Category Archives: Attribute Dependency

Innovation Sighting: Attribute Dependency and The Total Eclipse of the Sun

Total eclipse stamp imageThe United States Postal Service has just released a “first-of-its-kind” stamp that changes appearance when you touch it. What has inspired this small nugget of innovation? The August 21 total eclipse of the sun. It will be the first total eclipse to be seen in the U.S. mainland since 1979. Even more, a total eclipse has not traveled the entire span of the United States since 1918. Since millions of people hope to witness this historic event, the
USPS decided to commemorate it with a Forever Stamp.

It just so happens that this newly issued stamp is a great example of the Attribute Dependency technique - one of the five innovation methods that make up Systematic Inventive Thinking (SIT). Attribute Dependency works by creating (or breaking) a dependency between two attributes of a product or its environment. The Total Eclipse of the Sun Forever Stamp works in this way as the picture on the stamp changes when one rubs their thumb over it.

According to the United States Postal Service:

The stamp image is a photograph taken by astrophysicist Fred Espenak, aka Mr. Eclipse, of Portal, AZ, that shows a total solar eclipse seen from Jalu, Libya, on March 29, 2006.

In the first U.S. stamp application of thermochromic ink, the Total Eclipse of the Sun Forever stamps will reveal a second image. Using the body heat of your thumb or fingers and rubbing the eclipse image will reveal an underlying image of the Moon (Espenak also took the photograph of the Full Moon). The image reverts back to the eclipse once it cools. 

The stamp is a great example of how SIT methods can be applied to any product, great or small. And, anyone can learn to create by utilizing these innovative methods, including you! If you would like to get the most out of the Attribute Dependency Technique, follow these steps:

  1. List internal/external variables.
  2. Pair variables (using a 2 x 2 matrix)
  • Internal/internal
  • Internal/external
  1. Create (or break) a dependency between the variables.
  2. Visualize the resulting virtual product.
  3. Identify potential user needs.
  4. Modify the product to improve it.

 

 

Innovation Sighting: Attribute Dependency and High Heels

High Heel Blog ImageA great example of the Attribute Dependency Technique can be found at My Place Café & Bar at the Hilton Osaka hotel in Japan. Attribute Dependency is one of the five innovation methods called Systematic Inventive Thinking (SIT). It works by creating (or breaking) a dependency between two attributes of a product or its environment. And this technique is helping My Place increase their customer base in a surprising way by offering female customers a discount on their food and drink orders based on the height of their high heels. The higher the heel the greater the discount.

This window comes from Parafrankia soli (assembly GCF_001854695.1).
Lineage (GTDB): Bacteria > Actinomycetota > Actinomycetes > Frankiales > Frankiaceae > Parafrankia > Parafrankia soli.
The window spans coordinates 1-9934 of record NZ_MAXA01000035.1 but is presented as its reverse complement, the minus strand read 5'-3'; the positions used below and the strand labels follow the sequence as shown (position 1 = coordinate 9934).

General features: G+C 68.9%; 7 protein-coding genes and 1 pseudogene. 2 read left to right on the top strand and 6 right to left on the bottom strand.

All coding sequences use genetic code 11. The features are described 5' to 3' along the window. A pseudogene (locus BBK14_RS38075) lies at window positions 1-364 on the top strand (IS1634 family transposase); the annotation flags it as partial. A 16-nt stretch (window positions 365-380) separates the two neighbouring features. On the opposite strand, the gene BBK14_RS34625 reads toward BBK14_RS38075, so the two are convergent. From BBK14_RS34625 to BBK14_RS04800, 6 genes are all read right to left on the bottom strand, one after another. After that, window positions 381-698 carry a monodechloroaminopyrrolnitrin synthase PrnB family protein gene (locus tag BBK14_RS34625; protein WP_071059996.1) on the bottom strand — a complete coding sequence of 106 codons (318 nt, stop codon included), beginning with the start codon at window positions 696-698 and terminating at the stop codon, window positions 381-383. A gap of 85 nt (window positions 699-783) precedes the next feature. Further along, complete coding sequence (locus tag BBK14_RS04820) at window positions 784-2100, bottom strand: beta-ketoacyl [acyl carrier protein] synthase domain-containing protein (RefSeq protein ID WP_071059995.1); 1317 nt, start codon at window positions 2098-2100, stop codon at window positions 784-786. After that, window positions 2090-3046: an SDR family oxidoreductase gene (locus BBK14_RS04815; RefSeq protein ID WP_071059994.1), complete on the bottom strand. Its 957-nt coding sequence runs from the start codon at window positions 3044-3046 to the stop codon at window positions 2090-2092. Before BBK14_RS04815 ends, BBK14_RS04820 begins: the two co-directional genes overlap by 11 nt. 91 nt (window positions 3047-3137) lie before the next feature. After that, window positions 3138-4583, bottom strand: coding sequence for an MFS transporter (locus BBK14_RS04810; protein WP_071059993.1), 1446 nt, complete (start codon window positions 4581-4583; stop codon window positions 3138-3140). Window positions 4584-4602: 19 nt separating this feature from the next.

According to Fox News:

To qualify for the promotion, heels must be at least five centimeters (two inches) tall. But the higher the heel, the greater the discount on the bar’s select dining options, craft beer, organic wine and cocktails.

Discounts start at 10 percent off your order, with each additional two centimeters of heel height receiving a better deal.

Heels from seven to nine centimeters get 15 percent off, nine to 11 centimeters 20 percent, 11 to 13 centimeters 25 percent and 13 to 15 centimeters 30 percent. Anyone wearing heels above 15 centimeters (almost 6 inches!) will 40 percent off their bill.

My Place is running its “High Heels Ladies Night Discount” on Thursday nights starting June 15 and it lasts from 6 p.m. and 11:30 p.m.

It’s true that anyone can learn to create by utilizing the SIT methods. If you would like to get the most out of the Attribute Dependency Technique, follow these steps:

  1. List internal/external variables.
  2. Pair variables (using a 2 x 2 matrix)
  • Internal/internal
  • Internal/external
  1. Create (or break) a dependency between the variables.
  2. Visualize the resulting virtual product.
  3. Identify potential user needs.
  4. Modify the product to improve it.

The SIT Patterns in Thanksgiving Cooking Gadgets

by Darla Wilkinson (darla@drewboyd.com)